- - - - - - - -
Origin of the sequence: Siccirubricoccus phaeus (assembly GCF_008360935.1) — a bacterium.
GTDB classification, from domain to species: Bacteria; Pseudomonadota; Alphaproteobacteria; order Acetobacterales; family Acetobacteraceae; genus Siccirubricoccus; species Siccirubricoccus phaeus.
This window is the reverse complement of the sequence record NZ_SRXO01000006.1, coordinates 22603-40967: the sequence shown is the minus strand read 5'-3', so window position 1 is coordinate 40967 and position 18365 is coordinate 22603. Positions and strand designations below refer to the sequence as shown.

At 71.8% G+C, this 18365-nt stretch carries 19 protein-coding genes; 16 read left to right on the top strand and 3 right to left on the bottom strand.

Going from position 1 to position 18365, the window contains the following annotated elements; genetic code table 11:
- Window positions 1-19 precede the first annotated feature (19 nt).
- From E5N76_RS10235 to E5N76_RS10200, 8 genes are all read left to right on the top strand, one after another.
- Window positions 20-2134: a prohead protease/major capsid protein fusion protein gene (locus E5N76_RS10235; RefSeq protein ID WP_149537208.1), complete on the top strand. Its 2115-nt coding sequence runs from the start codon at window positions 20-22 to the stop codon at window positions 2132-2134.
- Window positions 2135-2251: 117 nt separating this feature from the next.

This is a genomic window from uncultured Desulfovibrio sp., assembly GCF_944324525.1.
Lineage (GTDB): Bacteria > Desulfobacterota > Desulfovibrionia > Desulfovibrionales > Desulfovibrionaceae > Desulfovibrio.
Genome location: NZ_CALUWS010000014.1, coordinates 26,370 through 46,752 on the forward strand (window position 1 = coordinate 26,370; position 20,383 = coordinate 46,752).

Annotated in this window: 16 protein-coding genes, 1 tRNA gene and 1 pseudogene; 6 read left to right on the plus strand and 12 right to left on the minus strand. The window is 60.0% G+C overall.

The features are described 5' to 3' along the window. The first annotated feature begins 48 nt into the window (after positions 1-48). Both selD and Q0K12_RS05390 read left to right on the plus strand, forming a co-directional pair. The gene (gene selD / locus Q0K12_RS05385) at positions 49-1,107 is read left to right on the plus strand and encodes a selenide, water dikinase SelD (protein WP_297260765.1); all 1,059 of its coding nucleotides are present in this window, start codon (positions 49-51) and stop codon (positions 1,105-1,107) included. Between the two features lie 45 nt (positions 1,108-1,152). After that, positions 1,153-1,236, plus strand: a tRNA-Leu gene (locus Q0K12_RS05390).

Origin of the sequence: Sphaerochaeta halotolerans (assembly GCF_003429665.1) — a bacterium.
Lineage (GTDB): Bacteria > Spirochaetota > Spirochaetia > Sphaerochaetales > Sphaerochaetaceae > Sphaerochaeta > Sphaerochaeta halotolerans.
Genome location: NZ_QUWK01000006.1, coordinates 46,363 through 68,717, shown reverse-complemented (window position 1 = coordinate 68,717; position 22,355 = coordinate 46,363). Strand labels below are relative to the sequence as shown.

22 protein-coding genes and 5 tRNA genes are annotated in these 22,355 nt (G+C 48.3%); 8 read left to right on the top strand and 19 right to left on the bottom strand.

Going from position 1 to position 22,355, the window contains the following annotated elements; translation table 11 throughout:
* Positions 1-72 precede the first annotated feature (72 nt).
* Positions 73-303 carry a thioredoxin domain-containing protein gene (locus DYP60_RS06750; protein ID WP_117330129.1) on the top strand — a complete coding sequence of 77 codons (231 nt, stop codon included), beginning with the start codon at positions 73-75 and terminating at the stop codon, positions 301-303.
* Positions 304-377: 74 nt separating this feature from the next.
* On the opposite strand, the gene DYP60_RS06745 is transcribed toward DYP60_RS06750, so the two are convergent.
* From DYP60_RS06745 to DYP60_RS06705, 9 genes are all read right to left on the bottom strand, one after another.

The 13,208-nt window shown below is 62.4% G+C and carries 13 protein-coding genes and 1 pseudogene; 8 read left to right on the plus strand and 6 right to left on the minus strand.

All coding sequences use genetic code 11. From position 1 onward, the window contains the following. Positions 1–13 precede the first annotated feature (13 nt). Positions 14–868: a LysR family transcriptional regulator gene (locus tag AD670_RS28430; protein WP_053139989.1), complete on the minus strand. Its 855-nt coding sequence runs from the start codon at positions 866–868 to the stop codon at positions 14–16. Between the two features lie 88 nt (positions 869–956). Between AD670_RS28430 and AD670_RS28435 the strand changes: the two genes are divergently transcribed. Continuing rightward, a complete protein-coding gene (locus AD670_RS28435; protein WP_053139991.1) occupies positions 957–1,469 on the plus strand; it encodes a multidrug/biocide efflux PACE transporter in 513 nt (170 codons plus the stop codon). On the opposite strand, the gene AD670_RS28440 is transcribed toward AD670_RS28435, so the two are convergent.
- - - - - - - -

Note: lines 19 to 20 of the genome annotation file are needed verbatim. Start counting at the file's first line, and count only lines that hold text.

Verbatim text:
Going from position 1 to position 22,355, the window contains the following annotated elements; translation table 11 throughout:
* Positions 1-72 precede the first annotated feature (72 nt).